‘Wasp‘ is unmistakably Broadwing in all his understated glory. Broadwing (aka Ben Allen) is one of those rare artists whose music can both relax and excite the listener at the same time, and this is very true of ‘Wasp’, with his dulcet vocals rising from restrained, airy lilting to suddenly being like a firehose aimed directly at your chest. Ben Allen possesses surprising vocal power and pressure, giving him a clarity and solid timbre of voice across the high tenor pitch and volume spectrums. The live experience of Broadwing’s singing is even more profound, his full-throttle sections taking you by surprise and snapping you back to reality after you drifted away with him on the lighter stuff.
“Wasp explores the impulsiveness of human progress”
Wasp is Broadwing’s first release since his award winning ‘Pockets‘ (NT Song of the Year 2015), and his work as producer on the ARIA nominated Gawurra album ‘Ratja Yaliyali‘. His tracks are all recored and mixed entirely in his rural Darwin home and have received airplay on triple J and Double J Radio and winning him some of the biggest songwriting prizes in the country. Of the track itself, Ben says:
“Wasp explores the impulsiveness of human progress – the inevitability of technological advance regardless of outcome and the fact that we don’t seem to be in control of our own inquisitiveness.”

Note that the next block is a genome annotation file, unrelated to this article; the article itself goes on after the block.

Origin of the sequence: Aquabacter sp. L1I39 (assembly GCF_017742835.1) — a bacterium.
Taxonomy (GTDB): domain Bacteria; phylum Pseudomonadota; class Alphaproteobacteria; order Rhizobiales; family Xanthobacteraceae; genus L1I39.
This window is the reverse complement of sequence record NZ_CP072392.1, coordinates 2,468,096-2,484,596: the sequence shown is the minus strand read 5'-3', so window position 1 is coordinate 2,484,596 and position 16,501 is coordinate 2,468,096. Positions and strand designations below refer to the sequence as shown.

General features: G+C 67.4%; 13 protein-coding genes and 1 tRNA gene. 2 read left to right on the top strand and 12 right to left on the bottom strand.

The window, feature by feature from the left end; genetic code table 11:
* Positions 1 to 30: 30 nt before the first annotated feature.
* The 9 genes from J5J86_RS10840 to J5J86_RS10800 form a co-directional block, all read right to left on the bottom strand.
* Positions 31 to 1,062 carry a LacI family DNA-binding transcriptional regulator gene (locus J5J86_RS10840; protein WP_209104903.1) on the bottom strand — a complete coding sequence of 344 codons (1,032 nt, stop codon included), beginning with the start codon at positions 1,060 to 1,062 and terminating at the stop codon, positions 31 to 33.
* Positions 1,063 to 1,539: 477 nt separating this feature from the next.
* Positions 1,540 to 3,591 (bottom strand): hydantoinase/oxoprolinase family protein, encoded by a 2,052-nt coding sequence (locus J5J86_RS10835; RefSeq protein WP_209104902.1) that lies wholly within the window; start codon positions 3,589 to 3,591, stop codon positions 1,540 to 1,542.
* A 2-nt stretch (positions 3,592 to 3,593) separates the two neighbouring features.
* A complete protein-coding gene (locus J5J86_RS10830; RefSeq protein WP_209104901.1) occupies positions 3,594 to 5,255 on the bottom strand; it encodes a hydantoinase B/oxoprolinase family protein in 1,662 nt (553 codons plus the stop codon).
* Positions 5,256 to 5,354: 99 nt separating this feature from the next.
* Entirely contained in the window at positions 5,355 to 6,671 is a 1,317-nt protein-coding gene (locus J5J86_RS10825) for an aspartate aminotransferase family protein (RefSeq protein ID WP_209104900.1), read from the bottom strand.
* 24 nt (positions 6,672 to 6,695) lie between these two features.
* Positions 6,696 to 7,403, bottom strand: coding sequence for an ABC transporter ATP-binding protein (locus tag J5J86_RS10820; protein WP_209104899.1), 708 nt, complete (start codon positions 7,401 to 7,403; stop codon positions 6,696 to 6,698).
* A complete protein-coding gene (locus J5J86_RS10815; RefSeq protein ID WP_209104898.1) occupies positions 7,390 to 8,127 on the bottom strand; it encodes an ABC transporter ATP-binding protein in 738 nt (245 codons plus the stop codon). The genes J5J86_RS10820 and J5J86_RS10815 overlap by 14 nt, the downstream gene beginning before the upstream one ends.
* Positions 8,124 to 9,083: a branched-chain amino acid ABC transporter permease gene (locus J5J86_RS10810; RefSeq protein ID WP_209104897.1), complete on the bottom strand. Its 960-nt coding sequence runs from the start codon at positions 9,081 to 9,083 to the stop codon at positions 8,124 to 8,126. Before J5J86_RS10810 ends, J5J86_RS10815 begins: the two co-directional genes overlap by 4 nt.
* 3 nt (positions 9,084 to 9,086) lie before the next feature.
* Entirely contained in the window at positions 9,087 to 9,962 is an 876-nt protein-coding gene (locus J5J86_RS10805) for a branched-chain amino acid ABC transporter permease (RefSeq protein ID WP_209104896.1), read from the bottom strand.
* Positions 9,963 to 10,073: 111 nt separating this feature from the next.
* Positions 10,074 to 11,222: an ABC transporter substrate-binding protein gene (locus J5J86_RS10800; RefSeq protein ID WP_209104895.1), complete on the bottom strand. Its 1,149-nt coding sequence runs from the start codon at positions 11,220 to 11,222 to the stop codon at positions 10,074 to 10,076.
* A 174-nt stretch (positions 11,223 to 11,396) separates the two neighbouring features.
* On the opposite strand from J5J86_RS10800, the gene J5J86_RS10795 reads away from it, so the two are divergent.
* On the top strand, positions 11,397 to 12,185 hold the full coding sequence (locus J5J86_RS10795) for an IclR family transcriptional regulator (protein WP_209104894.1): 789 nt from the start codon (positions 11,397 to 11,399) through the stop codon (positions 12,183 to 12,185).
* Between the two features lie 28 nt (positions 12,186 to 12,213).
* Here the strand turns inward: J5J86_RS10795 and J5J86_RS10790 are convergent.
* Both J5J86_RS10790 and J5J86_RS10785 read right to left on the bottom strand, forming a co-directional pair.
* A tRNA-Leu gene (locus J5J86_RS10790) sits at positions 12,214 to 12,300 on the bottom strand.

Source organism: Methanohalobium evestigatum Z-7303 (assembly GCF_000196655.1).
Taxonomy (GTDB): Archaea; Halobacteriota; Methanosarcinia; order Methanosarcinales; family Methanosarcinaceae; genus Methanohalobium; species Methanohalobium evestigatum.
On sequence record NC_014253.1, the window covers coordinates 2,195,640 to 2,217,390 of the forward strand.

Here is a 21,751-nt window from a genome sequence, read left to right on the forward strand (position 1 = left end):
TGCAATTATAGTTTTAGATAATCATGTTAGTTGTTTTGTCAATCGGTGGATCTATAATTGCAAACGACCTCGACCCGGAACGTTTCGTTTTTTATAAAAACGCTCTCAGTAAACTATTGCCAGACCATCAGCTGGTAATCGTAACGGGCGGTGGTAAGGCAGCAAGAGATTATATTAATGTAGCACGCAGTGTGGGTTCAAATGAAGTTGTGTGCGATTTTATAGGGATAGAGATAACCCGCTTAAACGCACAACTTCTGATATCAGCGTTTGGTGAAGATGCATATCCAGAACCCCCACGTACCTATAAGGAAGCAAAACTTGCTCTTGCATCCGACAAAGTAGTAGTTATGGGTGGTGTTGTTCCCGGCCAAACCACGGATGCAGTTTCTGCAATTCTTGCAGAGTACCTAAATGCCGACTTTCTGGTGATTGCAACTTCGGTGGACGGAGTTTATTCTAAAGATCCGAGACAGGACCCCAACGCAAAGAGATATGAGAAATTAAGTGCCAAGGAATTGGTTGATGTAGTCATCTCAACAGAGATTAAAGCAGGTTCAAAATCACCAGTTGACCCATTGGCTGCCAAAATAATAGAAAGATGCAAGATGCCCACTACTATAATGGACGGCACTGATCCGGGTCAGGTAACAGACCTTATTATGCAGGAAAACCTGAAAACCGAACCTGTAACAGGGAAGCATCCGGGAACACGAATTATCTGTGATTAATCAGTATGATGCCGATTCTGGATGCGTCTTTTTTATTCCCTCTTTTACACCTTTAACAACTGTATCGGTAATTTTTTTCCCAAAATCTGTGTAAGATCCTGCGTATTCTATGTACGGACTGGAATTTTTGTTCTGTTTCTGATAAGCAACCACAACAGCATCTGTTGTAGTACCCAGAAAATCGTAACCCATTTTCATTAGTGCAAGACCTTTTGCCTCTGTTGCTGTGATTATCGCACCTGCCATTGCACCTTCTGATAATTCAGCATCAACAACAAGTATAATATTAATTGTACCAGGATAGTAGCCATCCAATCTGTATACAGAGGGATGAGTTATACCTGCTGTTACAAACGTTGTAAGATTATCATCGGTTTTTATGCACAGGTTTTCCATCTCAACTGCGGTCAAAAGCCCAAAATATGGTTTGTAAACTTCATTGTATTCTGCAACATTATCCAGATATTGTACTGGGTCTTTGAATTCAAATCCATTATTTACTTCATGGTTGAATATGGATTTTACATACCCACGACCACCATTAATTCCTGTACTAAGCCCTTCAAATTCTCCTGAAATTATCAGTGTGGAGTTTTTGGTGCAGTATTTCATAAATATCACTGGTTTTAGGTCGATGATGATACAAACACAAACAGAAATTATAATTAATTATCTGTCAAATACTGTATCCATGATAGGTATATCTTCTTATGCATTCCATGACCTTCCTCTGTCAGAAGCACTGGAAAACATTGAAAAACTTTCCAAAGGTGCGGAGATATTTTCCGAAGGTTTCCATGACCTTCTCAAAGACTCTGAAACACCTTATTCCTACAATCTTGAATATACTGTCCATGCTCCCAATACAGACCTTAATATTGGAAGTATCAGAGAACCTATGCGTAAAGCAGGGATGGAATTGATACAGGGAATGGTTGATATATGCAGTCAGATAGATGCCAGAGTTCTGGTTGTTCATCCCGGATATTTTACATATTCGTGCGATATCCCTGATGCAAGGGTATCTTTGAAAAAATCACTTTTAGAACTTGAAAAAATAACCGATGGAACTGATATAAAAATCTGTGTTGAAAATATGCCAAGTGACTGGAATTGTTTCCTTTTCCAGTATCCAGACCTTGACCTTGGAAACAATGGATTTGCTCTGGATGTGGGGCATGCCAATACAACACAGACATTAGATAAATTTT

Large parts of the structure of Wasp are built up from random phone sample recordings collected on a visit by Ben to Indonesia. Bamboo drainpipes were used for percussion, and the call of an unidentified jungle insect was manipulated into a synth. The track has a kind of soft, glitchy static underscoring the melody, giving it a pleasing textural dimension, making it perhaps a little bit ‘dirty’ and adding character – typical of Broadwing’s ability to think outside the EM box.
Wasp is now out for downloading and streaming on the usual suspects:
Stay tuned for Broadwing’s new album ‘Lumen‘ out in November 2019